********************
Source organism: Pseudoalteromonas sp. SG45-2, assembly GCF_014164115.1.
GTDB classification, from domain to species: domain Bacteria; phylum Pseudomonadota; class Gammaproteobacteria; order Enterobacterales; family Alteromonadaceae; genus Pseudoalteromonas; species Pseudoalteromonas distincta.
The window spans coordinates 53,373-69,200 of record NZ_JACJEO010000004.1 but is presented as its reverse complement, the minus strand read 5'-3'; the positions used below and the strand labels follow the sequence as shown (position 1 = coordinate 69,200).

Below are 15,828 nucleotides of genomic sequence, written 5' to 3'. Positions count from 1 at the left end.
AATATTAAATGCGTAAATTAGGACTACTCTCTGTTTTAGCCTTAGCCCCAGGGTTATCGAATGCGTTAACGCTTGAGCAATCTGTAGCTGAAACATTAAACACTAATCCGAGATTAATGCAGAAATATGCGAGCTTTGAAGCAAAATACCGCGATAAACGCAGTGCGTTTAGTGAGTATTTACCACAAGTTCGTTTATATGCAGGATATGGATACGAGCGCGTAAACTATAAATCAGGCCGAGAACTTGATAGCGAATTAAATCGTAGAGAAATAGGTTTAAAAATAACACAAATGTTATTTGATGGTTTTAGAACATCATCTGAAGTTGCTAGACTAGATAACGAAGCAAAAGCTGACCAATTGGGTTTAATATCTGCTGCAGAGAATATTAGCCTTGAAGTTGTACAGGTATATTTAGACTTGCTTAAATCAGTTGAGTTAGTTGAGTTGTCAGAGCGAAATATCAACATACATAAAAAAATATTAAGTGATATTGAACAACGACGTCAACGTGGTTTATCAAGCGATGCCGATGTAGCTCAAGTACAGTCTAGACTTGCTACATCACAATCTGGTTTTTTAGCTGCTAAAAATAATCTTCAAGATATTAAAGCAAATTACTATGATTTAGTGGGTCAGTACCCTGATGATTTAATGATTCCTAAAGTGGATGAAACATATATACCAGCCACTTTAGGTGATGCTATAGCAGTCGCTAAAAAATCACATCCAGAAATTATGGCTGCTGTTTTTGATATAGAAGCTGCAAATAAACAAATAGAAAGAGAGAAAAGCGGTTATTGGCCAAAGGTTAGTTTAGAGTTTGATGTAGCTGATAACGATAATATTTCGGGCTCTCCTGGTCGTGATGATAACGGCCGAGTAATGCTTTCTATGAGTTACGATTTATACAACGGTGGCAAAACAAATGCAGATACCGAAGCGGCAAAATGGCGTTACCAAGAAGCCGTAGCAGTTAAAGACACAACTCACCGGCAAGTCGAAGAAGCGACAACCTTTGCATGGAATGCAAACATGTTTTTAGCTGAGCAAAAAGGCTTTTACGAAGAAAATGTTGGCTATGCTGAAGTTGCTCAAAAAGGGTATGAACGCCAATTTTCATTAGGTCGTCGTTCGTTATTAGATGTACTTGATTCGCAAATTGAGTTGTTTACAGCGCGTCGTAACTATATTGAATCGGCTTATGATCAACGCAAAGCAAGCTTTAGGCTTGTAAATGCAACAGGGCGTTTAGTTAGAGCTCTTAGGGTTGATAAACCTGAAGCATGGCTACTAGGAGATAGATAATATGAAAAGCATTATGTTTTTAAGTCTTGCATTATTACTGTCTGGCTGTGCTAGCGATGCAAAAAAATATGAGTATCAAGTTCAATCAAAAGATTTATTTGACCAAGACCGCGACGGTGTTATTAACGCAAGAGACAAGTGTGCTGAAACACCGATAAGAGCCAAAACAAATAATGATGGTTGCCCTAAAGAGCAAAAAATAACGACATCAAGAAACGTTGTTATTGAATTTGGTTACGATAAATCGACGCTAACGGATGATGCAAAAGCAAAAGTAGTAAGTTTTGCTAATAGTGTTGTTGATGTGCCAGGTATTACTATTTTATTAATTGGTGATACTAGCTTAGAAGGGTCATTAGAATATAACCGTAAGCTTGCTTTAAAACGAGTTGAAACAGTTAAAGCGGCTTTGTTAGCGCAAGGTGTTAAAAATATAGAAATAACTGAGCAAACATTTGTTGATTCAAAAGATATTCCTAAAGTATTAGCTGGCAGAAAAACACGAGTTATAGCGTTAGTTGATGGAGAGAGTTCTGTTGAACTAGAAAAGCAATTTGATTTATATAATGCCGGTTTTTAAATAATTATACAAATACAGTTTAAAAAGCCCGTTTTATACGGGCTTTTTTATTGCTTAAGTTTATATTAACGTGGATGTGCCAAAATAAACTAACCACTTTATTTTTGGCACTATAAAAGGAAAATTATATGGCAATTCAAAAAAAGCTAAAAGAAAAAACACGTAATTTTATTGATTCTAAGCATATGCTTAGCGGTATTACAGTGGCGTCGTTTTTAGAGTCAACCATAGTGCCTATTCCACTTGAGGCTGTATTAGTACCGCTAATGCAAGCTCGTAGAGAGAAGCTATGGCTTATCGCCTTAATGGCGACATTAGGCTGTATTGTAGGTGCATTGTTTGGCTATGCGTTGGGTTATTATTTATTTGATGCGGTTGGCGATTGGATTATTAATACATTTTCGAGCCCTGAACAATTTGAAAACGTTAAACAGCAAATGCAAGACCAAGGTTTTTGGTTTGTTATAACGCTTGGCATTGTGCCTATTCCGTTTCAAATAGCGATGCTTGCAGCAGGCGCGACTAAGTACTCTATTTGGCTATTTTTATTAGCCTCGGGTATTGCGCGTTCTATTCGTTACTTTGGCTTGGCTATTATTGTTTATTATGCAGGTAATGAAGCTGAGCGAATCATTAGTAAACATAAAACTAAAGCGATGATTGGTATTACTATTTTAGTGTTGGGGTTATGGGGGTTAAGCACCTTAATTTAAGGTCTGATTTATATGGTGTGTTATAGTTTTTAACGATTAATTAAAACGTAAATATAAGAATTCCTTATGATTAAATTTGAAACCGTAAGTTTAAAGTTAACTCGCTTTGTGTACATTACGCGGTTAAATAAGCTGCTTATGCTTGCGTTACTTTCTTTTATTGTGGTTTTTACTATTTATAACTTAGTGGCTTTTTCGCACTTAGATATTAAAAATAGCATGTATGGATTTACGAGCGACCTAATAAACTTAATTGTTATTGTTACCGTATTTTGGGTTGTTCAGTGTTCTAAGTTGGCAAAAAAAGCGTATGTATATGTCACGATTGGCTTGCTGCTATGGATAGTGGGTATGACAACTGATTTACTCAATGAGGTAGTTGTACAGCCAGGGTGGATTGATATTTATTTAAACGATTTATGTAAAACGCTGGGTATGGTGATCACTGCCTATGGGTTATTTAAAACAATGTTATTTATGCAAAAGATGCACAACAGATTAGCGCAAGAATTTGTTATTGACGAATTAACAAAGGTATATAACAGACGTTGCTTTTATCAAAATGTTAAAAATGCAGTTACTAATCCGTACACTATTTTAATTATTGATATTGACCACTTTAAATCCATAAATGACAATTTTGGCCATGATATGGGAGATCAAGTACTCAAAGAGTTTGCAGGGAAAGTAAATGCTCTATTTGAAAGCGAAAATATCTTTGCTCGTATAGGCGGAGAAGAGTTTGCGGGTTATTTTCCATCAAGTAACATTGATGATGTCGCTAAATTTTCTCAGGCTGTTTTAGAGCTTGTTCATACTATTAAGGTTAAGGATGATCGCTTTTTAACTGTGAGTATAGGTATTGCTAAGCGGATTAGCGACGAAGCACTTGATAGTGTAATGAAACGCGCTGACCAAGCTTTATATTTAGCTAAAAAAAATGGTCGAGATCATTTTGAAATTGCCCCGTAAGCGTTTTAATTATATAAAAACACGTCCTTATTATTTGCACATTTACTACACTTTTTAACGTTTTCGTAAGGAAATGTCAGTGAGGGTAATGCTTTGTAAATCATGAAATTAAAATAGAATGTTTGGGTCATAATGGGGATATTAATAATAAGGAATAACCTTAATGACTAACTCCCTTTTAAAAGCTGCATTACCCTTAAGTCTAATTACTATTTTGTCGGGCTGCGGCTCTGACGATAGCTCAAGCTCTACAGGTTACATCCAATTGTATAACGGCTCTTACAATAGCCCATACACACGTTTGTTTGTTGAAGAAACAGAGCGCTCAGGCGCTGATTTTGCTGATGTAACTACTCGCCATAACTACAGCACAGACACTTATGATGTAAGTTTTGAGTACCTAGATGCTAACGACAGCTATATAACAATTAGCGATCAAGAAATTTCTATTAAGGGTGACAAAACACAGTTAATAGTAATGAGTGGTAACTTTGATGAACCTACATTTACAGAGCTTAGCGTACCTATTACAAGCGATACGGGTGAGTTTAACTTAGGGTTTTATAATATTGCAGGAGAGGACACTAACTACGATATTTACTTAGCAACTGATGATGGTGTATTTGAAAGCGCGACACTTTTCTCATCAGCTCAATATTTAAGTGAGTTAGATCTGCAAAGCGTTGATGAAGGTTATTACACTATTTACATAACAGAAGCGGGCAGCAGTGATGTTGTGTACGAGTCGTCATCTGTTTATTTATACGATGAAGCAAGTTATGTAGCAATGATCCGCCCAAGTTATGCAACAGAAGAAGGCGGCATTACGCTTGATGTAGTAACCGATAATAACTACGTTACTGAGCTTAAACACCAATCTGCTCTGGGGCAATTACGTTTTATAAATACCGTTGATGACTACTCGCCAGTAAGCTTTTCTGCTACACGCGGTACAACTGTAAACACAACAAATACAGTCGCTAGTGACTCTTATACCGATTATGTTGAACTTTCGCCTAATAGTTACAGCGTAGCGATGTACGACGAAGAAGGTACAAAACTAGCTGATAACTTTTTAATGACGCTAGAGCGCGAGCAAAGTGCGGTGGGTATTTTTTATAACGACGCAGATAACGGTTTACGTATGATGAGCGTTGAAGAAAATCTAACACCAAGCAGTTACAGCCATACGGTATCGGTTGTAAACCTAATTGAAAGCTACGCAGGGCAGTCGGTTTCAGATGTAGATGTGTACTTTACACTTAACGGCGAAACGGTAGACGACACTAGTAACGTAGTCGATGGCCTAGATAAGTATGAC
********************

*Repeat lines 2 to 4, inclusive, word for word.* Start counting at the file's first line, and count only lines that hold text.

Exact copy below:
GTDB classification, from domain to species: domain Bacteria; phylum Pseudomonadota; class Gammaproteobacteria; order Enterobacterales; family Alteromonadaceae; genus Pseudoalteromonas; species Pseudoalteromonas distincta.
The window spans coordinates 53,373-69,200 of record NZ_JACJEO010000004.1 but is presented as its reverse complement, the minus strand read 5'-3'; the positions used below and the strand labels follow the sequence as shown (position 1 = coordinate 69,200).

Below are 15,828 nucleotides of genomic sequence, written 5' to 3'. Positions count from 1 at the left end.